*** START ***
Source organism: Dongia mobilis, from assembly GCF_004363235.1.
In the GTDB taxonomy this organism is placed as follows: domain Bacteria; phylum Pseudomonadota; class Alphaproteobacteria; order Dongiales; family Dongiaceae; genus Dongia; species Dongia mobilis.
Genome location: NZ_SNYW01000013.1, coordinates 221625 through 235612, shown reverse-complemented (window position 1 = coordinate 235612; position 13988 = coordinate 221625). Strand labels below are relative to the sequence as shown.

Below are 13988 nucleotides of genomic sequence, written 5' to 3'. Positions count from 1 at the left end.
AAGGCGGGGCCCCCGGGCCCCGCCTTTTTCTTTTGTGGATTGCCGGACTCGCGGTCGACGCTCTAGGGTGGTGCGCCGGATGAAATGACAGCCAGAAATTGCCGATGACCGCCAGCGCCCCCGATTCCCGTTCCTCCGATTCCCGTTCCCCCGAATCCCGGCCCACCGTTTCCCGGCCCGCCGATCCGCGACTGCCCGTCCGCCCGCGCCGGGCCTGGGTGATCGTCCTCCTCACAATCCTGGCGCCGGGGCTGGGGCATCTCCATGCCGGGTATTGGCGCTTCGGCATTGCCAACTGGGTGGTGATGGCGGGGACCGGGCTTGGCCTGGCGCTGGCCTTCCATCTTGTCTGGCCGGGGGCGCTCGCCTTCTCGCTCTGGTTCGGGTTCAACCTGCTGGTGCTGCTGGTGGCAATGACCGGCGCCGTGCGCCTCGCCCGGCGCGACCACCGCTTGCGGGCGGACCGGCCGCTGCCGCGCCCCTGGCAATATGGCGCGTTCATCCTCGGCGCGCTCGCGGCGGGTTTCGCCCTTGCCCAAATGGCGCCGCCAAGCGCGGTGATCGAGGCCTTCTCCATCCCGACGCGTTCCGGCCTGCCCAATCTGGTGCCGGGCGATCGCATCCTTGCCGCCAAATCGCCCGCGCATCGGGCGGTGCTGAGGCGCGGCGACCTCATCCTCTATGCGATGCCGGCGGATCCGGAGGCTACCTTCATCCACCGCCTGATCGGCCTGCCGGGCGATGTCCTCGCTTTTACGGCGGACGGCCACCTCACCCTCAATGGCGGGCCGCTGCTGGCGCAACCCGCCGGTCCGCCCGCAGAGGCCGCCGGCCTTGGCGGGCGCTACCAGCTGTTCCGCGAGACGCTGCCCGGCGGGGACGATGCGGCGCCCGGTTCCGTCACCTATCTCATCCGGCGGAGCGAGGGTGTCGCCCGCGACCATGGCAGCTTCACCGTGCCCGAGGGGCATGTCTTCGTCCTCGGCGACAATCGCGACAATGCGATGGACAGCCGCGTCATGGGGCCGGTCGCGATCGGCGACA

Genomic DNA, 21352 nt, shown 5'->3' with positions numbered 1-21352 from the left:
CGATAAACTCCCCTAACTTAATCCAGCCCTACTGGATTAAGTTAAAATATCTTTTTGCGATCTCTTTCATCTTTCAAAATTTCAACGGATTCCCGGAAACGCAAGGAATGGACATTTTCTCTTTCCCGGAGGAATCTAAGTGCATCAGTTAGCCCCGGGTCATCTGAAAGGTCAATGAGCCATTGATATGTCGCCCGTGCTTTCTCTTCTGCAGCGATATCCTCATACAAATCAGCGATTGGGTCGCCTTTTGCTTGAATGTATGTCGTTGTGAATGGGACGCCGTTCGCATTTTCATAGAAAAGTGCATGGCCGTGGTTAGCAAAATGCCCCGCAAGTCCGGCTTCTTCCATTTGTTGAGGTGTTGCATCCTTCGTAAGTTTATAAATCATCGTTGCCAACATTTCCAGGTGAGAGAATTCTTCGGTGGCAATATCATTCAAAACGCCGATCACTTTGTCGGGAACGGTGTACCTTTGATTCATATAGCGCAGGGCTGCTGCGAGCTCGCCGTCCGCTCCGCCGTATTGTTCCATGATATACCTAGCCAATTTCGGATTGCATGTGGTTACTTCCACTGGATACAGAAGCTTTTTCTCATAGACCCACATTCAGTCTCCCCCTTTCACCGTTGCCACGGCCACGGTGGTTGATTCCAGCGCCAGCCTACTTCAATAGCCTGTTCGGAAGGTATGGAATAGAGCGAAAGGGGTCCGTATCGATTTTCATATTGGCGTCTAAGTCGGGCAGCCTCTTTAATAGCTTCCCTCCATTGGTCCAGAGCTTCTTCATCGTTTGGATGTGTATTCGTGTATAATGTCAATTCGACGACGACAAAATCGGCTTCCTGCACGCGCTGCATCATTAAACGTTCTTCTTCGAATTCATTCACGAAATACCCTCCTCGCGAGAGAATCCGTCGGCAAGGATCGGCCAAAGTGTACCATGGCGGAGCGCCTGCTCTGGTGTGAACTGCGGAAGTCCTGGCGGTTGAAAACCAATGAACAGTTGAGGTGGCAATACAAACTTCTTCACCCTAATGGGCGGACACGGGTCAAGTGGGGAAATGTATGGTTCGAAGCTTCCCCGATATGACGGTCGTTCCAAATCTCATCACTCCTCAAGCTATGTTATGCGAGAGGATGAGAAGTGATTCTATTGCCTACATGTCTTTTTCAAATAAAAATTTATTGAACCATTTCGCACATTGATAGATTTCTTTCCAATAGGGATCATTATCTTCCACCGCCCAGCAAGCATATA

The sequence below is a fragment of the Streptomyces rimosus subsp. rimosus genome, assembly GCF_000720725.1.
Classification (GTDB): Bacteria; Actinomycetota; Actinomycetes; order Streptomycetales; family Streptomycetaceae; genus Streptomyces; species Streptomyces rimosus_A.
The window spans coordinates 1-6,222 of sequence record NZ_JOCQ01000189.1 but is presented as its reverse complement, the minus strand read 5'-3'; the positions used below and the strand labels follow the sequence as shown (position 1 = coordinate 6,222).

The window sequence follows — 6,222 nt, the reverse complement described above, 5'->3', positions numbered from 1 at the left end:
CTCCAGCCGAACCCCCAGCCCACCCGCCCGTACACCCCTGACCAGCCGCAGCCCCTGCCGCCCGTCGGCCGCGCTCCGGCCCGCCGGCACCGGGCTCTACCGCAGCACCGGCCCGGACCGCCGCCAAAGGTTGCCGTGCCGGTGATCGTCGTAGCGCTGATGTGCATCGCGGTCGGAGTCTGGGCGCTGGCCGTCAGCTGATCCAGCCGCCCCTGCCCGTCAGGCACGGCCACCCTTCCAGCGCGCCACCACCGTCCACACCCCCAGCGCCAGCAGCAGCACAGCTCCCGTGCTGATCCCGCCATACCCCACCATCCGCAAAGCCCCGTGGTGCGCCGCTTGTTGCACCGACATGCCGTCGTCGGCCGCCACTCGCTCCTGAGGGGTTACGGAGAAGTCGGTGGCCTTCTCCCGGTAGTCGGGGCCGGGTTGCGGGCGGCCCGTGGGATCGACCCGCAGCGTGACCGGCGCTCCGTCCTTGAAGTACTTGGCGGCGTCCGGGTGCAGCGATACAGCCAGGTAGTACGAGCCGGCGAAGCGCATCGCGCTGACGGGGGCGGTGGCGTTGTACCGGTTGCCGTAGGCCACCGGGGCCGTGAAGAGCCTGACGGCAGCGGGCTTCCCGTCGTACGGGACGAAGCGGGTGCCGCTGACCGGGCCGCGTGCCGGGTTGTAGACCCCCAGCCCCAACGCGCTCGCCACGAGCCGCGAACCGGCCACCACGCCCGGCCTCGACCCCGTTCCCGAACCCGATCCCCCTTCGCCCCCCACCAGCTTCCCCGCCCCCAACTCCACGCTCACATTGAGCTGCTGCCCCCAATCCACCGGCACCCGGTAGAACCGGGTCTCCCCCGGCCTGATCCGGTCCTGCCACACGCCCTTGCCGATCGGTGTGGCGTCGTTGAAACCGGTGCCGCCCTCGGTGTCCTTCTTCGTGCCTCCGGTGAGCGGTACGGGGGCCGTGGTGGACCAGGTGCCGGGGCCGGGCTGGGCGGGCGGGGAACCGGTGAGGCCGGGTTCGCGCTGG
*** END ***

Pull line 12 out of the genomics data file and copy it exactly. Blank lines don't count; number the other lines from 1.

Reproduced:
CTCCAGCCGAACCCCCAGCCCACCCGCCCGTACACCCCTGACCAGCCGCAGCCCCTGCCGCCCGTCGGCCGCGCTCCGGCCCGCCGGCACCGGGCTCTACCGCAGCACCGGCCCGGACCGCCGCCAAAGGTTGCCGTGCCGGTGATCGTCGTAGCGCTGATGTGCATCGCGGTCGGAGTCTGGGCGCTGGCCGTCAGCTGATCCAGCCGCCCCTGCCCGTCAGGCACGGCCACCCTTCCAGCGCGCCACCACCGTCCACACCCCCAGCGCCAGCAGCAGCACAGCTCCCGTGCTGATCCCGCCATACCCCACCATCCGCAAAGCCCCGTGGTGCGCCGCTTGTTGCACCGACATGCCGTCGTCGGCCGCCACTCGCTCCTGAGGGGTTACGGAGAAGTCGGTGGCCTTCTCCCGGTAGTCGGGGCCGGGTTGCGGGCGGCCCGTGGGATCGACCCGCAGCGTGACCGGCGCTCCGTCCTTGAAGTACTTGGCGGCGTCCGGGTGCAGCGATACAGCCAGGTAGTACGAGCCGGCGAAGCGCATCGCGCTGACGGGGGCGGTGGCGTTGTACCGGTTGCCGTAGGCCACCGGGGCCGTGAAGAGCCTGACGGCAGCGGGCTTCCCGTCGTACGGGACGAAGCGGGTGCCGCTGACCGGGCCGCGTGCCGGGTTGTAGACCCCCAGCCCCAACGCGCTCGCCACGAGCCGCGAACCGGCCACCACGCCCGGCCTCGACCCCGTTCCCGAACCCGATCCCCCTTCGCCCCCCACCAGCTTCCCCGCCCCCAACTCCACGCTCACATTGAGCTGCTGCCCCCAATCCACCGGCACCCGGTAGAACCGGGTCTCCCCCGGCCTGATCCGGTCCTGCCACACGCCCTTGCCGATCGGTGTGGCGTCGTTGAAACCGGTGCCGCCCTCGGTGTCCTTCTTCGTGCCTCCGGTGAGCGGTACGGGGGCCGTGGTGGACCAGGTGCCGGGGCCGGGCTGGGCGGGCGGGGAACCGGTGAGGCCGGGTTCGCGCTGG